Inflation Impacting Fixed Income Market
The bond market had a tough quarter due to inflation and the expectation that the Federal Reserve will be aggressively raising rates. The Vanguard Total Bond Fund fell by 6.5% during the quarter and is now on pace to record its worst year since the fund launched in 1987. The S&P Global Developed Aggregate Bond Index is down 9.41% from its January 2021 high.
Energy Sector Showing Strength
Despite the S&P 500 seeing its first decline since the start of the pandemic, oil and energy stocks were one of the few sectors to see growth during the quarter, up 39%. The primary driver of this impressive performance has been the price of oil which briefly surged to $130 per barrel in March due to Russia’s invasion of Ukraine. The invasion and the many sanctions on energy exports could result in one of the toughest supply shortages in decades as Russia is the world’s largest exporter of oil. Other factors such as the Organization of the Petroleum Exporting Countries (OPEC) not boosting production as demand has increased have also led to rising oil prices. Top performers in the Fund from this sector included BP, Chevron, ConocoPhillips and Valero which saw quarterly gains of 7%, 36%, 35% and 31%, respectively. These companies look to potentially continue to benefit from strong demand for oil and
Despite the S&P 500 seeing its first decline since the start of the pandemic, oil and energy stocks were one of the few sectors to see growth during the quarter, up 39%. The primary driver of this impressive performance has been the price of oil which briefly surged to $130 per barrel in March due to Russia’s invasion of Ukraine. The invasion and the many sanctions on energy exports could result in one of the toughest supply shortages in decades as Russia is the world’s largest exporter of oil. Other factors such as the Organization of the Petroleum Exporting Countries (OPEC) not boosting production as demand has increased have also led to rising oil prices. Top performers in the Fund from this sector included BP, Chevron, ConocoPhillips and Valero which saw quarterly gains of 7%, 36%, 35% and 31%, respectively. These companies look to potentially continue to benefit from strong demand for oil and gas products even amid the push for renewables. The International Energy Agency (IEA) is forecasting total oil demand in 2022 to be 99.7 million barrels per day (mb/d) which would be an increase of 2.1 mb/d over 2021.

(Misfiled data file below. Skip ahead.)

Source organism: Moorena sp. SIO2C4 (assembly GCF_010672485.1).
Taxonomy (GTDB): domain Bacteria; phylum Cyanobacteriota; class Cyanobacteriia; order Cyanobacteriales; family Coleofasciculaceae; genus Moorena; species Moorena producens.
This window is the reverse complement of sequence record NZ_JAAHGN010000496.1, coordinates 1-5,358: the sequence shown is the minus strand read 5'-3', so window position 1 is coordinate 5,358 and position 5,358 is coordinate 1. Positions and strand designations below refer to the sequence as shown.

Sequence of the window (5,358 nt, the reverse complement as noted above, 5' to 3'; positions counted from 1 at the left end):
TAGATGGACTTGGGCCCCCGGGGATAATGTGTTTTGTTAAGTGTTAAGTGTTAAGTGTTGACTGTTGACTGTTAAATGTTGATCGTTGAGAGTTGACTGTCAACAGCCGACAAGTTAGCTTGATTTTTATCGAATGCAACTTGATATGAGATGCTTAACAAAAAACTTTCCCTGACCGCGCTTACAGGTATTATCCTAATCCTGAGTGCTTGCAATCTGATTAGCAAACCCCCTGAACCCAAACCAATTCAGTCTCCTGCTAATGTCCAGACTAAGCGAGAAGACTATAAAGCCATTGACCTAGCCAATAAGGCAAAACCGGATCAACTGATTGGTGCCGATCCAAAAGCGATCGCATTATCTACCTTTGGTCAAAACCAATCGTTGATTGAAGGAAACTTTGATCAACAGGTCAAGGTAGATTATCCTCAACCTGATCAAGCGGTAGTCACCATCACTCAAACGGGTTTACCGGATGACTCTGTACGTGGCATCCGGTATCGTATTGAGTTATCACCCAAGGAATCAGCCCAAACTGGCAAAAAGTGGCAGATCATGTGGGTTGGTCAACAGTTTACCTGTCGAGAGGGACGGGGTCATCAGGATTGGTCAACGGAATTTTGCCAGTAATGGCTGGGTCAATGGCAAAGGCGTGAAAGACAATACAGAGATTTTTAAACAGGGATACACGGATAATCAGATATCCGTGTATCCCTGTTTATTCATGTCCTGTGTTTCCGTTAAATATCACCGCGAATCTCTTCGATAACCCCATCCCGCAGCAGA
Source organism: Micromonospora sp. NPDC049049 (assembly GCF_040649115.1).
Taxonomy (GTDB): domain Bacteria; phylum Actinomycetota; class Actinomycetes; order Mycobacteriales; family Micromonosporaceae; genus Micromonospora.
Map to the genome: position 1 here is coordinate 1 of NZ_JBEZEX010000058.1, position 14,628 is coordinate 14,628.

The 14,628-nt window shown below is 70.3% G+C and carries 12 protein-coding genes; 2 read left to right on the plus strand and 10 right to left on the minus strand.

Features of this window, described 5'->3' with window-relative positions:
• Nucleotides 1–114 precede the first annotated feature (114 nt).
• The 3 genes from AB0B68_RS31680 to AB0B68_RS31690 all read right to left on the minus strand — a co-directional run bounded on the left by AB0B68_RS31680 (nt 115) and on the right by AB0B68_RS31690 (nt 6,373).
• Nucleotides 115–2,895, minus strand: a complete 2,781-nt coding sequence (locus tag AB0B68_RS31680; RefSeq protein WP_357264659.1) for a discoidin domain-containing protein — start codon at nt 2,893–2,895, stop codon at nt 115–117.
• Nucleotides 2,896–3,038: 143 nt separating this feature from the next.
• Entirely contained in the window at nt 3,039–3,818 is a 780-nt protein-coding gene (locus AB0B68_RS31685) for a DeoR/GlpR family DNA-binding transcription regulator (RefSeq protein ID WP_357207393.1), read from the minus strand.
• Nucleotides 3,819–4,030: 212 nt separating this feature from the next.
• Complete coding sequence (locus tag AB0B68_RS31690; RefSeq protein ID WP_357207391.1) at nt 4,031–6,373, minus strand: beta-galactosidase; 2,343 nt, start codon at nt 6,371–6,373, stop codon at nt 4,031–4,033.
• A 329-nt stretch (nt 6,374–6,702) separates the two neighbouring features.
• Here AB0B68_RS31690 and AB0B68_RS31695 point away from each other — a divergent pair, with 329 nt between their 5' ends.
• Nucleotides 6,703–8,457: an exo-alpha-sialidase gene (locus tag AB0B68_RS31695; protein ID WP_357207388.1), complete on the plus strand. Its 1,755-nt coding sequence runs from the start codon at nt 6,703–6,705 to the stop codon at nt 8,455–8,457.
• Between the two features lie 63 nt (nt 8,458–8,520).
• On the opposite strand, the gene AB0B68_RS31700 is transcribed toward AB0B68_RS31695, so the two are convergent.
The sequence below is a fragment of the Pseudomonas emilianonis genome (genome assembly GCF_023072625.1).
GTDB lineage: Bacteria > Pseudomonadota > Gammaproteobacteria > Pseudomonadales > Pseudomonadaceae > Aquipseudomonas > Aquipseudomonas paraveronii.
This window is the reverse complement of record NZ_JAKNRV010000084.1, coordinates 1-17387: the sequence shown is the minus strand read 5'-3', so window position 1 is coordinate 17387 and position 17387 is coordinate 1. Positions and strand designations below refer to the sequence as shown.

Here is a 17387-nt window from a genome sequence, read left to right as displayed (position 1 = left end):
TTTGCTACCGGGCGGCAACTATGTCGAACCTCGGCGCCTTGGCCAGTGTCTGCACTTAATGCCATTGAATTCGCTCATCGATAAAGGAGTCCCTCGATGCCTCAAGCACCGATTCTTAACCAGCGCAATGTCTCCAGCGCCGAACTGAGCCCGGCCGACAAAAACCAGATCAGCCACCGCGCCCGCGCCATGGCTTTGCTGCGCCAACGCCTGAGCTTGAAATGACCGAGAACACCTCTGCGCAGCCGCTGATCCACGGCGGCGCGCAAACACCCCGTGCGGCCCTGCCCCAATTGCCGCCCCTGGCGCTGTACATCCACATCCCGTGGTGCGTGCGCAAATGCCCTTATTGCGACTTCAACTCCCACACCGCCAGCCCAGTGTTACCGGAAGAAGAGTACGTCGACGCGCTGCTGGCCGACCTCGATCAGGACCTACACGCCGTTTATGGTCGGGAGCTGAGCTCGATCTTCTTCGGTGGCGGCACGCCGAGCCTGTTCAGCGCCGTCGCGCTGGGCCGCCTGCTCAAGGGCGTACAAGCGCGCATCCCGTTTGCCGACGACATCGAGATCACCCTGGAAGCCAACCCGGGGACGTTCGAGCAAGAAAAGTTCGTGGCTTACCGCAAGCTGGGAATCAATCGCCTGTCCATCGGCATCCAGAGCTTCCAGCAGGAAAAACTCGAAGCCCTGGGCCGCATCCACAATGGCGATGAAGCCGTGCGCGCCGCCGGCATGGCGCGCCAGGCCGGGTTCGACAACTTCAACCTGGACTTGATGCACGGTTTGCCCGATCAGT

First Quarter 2022 Performance Update
Auxier Focus Fund’s Investor Class returned -0.07% in the first quarter vs -4.60% for the cap-weighted S&P 500 Index and -5.93% for the DJIA. Small stocks as measured by the Russell 2000 returned -7.53%. The MSCI Emerging Markets Index declined -6.97% and the MSCI China Index (USD) was down -14.19%. Bonds, as measured by the S&P US Aggregate Bond Index, returned -5.57% for the quarter. Stocks in the Fund comprised 94.4% of the portfolio. The equity breakdown was 84.7% domestic and 9.7% foreign, with 5.6% in cash and short-term debt instruments. A hypothetical $10,000 investment in the Fund since inception on July 9, 1999 to March 31, 2022 is now worth $56,335 vs $49,638 for the S&P 500. The equities in the Fund (entire portfolio, not share class specific) have had a cumulative return of 836.92% since inception and the Fund as a whole has had a cumulative return of 463.34% vs 396.38% for the S&P. This was achieved with an average exposure to the market of 81.40% over the entire period. Our results are unleveraged.
Contributors to the quarter: Our outlook on sectors and positions with a positive impact on the portfolio for the quarter ended 3/31/2022.
Health insurance companies performed well during the quarter as the Affordable Care Act (ACA) led to record levels of enrollment. Over 14.5 million consumers signed up for coverage during the 2022 enrollment period, an increase of 21% from 2021. This was the highest level of enrollment since the ACA was signed in 2010. Companies we own like UnitedHealth (UNH, Financial), Cigna (CI, Financial), Anthem (ANTM, Financial) and CVS (CVS, Financial) benefit from expansion of medical coverage eligibility. Vantage Market Research estimates that the global health insurance market will achieve a compound annual growth rate (CAGR) of 4.4% to reach $3.3 trillion by 2028.
The consumer staples sector was a positive contributor for the Fund during the first quarter as many of these companies sell necessities, have high returns on invested capital, low mandatory capital expenditures, low ticket items and good pricing power. Examples include Coca-Cola (KO, Financial), Pepsico (PEP, Financial), Altria Group, Inc. (MO, Financial) and Molson Coors Beverage Company (TAP, Financial). Companies like Kroger (KR, Financial) enjoy high inventory turns that help in periods of rising prices. They also benefit by offering a large assortment of cheaper private label brands.